The megalodon of currency drops last week was experienced by the Turkish lira. The lira has long been falling on concerns about President Recep Tayyip Erdogan’s shifting monetary policy and deteriorating relationship with the U.S. However, the recent free fall was caused very directly by the dispute over an American pastor being held in Turkish custody. The situation was exacerbated at the end of last week as Trump announced via Twitter that the U.S. would be doubling tariffs on Turkish steel and aluminum – to 50% and 20% respectively. Turkey responded over the weekend by announcing that it will seek new alliances, which could be problematic for the U.S. in foreign policy terms, given America’s reliance on Turkish support in Middle East conflicts.
It is important to note that Turkey’s foreign exchange reserves are minimal, which is why we are seeing Erdogan call upon the Turkish people to exchange their gold and U.S. dollars for lira. This means that Turkey may need a bailout from the International Monetary Fund (IMF) – which of course would come with many strings attached, as is the usual case with the IMF. In the meantime, with Turkey showing no signs of either seriously intervening in the crisis (such as a significant hike in policy rates) or relenting in its standoff with the U.S., the sell-off in the lira is now spreading to other emerging market currencies. The euro and the Australian dollar have also come under pressure as collateral damage.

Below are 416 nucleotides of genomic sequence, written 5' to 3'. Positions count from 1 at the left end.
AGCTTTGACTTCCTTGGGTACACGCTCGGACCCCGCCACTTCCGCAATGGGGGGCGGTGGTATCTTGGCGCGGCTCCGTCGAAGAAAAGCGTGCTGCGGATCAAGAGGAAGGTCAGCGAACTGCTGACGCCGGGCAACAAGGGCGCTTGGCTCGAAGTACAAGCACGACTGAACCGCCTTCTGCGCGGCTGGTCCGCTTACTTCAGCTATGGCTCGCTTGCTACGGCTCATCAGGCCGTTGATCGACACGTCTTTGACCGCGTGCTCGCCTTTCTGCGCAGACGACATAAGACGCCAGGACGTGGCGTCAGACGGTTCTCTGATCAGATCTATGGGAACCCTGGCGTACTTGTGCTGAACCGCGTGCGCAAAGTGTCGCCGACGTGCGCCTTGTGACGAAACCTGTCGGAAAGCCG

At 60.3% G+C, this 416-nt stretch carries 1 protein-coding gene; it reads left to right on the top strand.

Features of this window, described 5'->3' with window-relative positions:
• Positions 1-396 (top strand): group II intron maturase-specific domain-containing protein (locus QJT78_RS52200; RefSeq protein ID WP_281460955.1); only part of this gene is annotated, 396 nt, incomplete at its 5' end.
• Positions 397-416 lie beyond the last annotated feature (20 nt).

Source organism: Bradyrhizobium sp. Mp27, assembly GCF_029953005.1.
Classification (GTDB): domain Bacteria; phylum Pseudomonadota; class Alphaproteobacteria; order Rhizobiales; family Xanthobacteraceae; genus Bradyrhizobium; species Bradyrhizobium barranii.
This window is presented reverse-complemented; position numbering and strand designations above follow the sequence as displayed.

I do think it is important to note that, to the extent that the situation in Turkey deteriorates from here, the scope for contagion to other emerging markets is limited, in my view. I believe contagion is likely to be confined to the markets of countries perceived as most vulnerable externally or at risk of U.S. sanctions – rather than emerging markets at large.
Another wrinkle created by the lira’s fall is the potential negative impact to eurozone banks, and so the Single Supervisory Mechanism – the arm of the European Central Bank (ECB) charged with monitoring the region’s largest banks – has been more closely scrutinizing these banks for potential exposure to the lira. At this juncture, it appears that European bank exposure is relatively modest, despite the outsized reaction of a selloff in the euro as well. However, we will want to follow the Composite Indicator of Systemic Stress for the eurozone for signs of an erosion in market confidence. (The last time we saw a large increase in this indicator was during the Greek debt crisis; that spike in stress was quickly lowered when the ECB pledged to do whatever it takes to remedy the crisis. However, it is questionable whether the ECB has the ability to remedy a European explosion in the crisis.)
What’s in store for the currency markets?
Looking ahead, I expect more disruption. After all, geopolitical uncertainty is likely to fuel continued weakness in the pound. And with regard to China, Iran and Turkey, the U.S. is unlikely to alter its policies – suggesting continued weakness for these countries’ currencies (and possibly their economies), which may then spread to other countries and other financial markets.
In my view, the real issue is the role of the U.S. in the currency market disruption. Historically the U.S. has served as a stabilizing force in currency markets. Now, it has acted as a destabilizing force; it’s hard to imagine that it will now step in and attempt to stabilize currency markets. Therefore, I believe the situation could get worse before it gets better, as confidence is likely to weaken. And so, in my view, investors should not be scared away, but should be prepared for higher volatility in financial markets in general.